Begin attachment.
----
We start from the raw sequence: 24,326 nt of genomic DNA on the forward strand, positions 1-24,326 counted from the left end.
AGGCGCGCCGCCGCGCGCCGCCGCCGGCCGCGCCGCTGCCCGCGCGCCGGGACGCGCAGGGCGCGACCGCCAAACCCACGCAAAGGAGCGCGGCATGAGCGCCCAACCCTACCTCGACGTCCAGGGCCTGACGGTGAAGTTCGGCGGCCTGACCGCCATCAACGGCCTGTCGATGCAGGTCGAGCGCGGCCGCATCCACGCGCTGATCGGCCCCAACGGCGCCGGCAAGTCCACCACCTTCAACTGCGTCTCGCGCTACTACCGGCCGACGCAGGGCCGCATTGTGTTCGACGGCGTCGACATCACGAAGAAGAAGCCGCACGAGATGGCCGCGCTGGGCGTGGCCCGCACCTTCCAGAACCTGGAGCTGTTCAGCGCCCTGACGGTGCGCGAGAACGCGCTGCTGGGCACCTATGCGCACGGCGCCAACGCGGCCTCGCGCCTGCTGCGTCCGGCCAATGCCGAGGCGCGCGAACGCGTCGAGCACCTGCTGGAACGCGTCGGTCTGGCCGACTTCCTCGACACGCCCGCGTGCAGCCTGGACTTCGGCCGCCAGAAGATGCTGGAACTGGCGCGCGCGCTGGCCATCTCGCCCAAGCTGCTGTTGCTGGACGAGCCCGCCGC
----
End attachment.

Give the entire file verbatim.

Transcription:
We start from the raw sequence: 24,326 nt of genomic DNA on the forward strand, positions 1-24,326 counted from the left end.
AGGCGCGCCGCCGCGCGCCGCCGCCGGCCGCGCCGCTGCCCGCGCGCCGGGACGCGCAGGGCGCGACCGCCAAACCCACGCAAAGGAGCGCGGCATGAGCGCCCAACCCTACCTCGACGTCCAGGGCCTGACGGTGAAGTTCGGCGGCCTGACCGCCATCAACGGCCTGTCGATGCAGGTCGAGCGCGGCCGCATCCACGCGCTGATCGGCCCCAACGGCGCCGGCAAGTCCACCACCTTCAACTGCGTCTCGCGCTACTACCGGCCGACGCAGGGCCGCATTGTGTTCGACGGCGTCGACATCACGAAGAAGAAGCCGCACGAGATGGCCGCGCTGGGCGTGGCCCGCACCTTCCAGAACCTGGAGCTGTTCAGCGCCCTGACGGTGCGCGAGAACGCGCTGCTGGGCACCTATGCGCACGGCGCCAACGCGGCCTCGCGCCTGCTGCGTCCGGCCAATGCCGAGGCGCGCGAACGCGTCGAGCACCTGCTGGAACGCGTCGGTCTGGCCGACTTCCTCGACACGCCCGCGTGCAGCCTGGACTTCGGCCGCCAGAAGATGCTGGAACTGGCGCGCGCGCTGGCCATCTCGCCCAAGCTGCTGTTGCTGGACGAGCCCGCCGC